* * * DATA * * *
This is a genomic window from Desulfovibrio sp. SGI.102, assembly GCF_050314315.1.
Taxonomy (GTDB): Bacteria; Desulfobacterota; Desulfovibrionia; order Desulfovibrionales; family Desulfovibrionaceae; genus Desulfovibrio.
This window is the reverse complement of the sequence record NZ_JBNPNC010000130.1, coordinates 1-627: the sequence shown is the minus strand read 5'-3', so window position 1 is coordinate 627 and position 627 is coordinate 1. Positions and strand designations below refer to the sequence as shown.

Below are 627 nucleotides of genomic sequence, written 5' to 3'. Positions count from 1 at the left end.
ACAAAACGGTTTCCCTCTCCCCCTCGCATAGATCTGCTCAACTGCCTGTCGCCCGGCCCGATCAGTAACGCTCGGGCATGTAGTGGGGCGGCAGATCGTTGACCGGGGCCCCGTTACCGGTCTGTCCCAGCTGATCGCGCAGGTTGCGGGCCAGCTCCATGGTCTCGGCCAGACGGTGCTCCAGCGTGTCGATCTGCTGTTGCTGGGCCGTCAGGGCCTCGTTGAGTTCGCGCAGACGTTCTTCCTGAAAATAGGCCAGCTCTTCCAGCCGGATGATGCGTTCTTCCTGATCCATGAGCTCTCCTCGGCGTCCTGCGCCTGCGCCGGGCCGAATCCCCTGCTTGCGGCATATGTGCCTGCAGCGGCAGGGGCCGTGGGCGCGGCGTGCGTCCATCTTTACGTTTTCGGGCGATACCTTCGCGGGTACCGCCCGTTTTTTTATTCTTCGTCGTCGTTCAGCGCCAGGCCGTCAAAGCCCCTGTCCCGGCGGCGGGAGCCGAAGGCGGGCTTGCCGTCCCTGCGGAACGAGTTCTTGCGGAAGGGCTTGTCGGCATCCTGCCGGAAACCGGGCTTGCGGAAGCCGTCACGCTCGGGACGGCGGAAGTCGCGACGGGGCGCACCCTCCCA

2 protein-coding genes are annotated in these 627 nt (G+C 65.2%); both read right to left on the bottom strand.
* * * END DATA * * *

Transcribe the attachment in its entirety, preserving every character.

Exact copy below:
This is a genomic window from Desulfovibrio sp. SGI.102, assembly GCF_050314315.1.
Taxonomy (GTDB): Bacteria; Desulfobacterota; Desulfovibrionia; order Desulfovibrionales; family Desulfovibrionaceae; genus Desulfovibrio.
This window is the reverse complement of the sequence record NZ_JBNPNC010000130.1, coordinates 1-627: the sequence shown is the minus strand read 5'-3', so window position 1 is coordinate 627 and position 627 is coordinate 1. Positions and strand designations below refer to the sequence as shown.

Below are 627 nucleotides of genomic sequence, written 5' to 3'. Positions count from 1 at the left end.
ACAAAACGGTTTCCCTCTCCCCCTCGCATAGATCTGCTCAACTGCCTGTCGCCCGGCCCGATCAGTAACGCTCGGGCATGTAGTGGGGCGGCAGATCGTTGACCGGGGCCCCGTTACCGGTCTGTCCCAGCTGATCGCGCAGGTTGCGGGCCAGCTCCATGGTCTCGGCCAGACGGTGCTCCAGCGTGTCGATCTGCTGTTGCTGGGCCGTCAGGGCCTCGTTGAGTTCGCGCAGACGTTCTTCCTGAAAATAGGCCAGCTCTTCCAGCCGGATGATGCGTTCTTCCTGATCCATGAGCTCTCCTCGGCGTCCTGCGCCTGCGCCGGGCCGAATCCCCTGCTTGCGGCATATGTGCCTGCAGCGGCAGGGGCCGTGGGCGCGGCGTGCGTCCATCTTTACGTTTTCGGGCGATACCTTCGCGGGTACCGCCCGTTTTTTTATTCTTCGTCGTCGTTCAGCGCCAGGCCGTCAAAGCCCCTGTCCCGGCGGCGGGAGCCGAAGGCGGGCTTGCCGTCCCTGCGGAACGAGTTCTTGCGGAAGGGCTTGTCGGCATCCTGCCGGAAACCGGGCTTGCGGAAGCCGTCACGCTCGGGACGGCGGAAGTCGCGACGGGGCGCACCCTCCCA

2 protein-coding genes are annotated in these 627 nt (G+C 65.2%); both read right to left on the bottom strand.